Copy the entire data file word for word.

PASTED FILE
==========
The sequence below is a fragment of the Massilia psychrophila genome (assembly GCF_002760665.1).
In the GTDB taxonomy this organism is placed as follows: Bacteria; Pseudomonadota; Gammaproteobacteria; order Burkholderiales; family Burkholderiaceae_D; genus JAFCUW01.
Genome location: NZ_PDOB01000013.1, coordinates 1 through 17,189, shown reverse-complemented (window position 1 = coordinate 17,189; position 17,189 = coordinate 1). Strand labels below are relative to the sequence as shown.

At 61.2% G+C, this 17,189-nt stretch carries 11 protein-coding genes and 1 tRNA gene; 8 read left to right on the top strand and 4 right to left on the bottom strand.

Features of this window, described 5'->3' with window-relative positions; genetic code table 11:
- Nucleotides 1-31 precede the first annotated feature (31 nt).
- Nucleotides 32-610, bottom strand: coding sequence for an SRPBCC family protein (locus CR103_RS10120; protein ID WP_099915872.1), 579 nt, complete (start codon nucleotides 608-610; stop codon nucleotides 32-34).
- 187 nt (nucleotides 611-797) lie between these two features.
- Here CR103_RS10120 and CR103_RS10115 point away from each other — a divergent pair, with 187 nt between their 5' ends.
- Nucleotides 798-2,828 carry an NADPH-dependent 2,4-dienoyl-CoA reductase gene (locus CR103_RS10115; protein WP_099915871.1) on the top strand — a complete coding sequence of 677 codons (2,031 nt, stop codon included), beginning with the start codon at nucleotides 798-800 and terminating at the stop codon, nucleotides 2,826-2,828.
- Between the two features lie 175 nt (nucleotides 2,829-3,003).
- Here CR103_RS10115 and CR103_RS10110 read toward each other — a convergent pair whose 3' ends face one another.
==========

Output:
The sequence below is a fragment of the Massilia psychrophila genome (assembly GCF_002760665.1).
In the GTDB taxonomy this organism is placed as follows: Bacteria; Pseudomonadota; Gammaproteobacteria; order Burkholderiales; family Burkholderiaceae_D; genus JAFCUW01.
Genome location: NZ_PDOB01000013.1, coordinates 1 through 17,189, shown reverse-complemented (window position 1 = coordinate 17,189; position 17,189 = coordinate 1). Strand labels below are relative to the sequence as shown.

At 61.2% G+C, this 17,189-nt stretch carries 11 protein-coding genes and 1 tRNA gene; 8 read left to right on the top strand and 4 right to left on the bottom strand.

Features of this window, described 5'->3' with window-relative positions; genetic code table 11:
- Nucleotides 1-31 precede the first annotated feature (31 nt).
- Nucleotides 32-610, bottom strand: coding sequence for an SRPBCC family protein (locus CR103_RS10120; protein ID WP_099915872.1), 579 nt, complete (start codon nucleotides 608-610; stop codon nucleotides 32-34).
- 187 nt (nucleotides 611-797) lie between these two features.
- Here CR103_RS10120 and CR103_RS10115 point away from each other — a divergent pair, with 187 nt between their 5' ends.
- Nucleotides 798-2,828 carry an NADPH-dependent 2,4-dienoyl-CoA reductase gene (locus CR103_RS10115; protein WP_099915871.1) on the top strand — a complete coding sequence of 677 codons (2,031 nt, stop codon included), beginning with the start codon at nucleotides 798-800 and terminating at the stop codon, nucleotides 2,826-2,828.
- Between the two features lie 175 nt (nucleotides 2,829-3,003).
- Here CR103_RS10115 and CR103_RS10110 read toward each other — a convergent pair whose 3' ends face one another.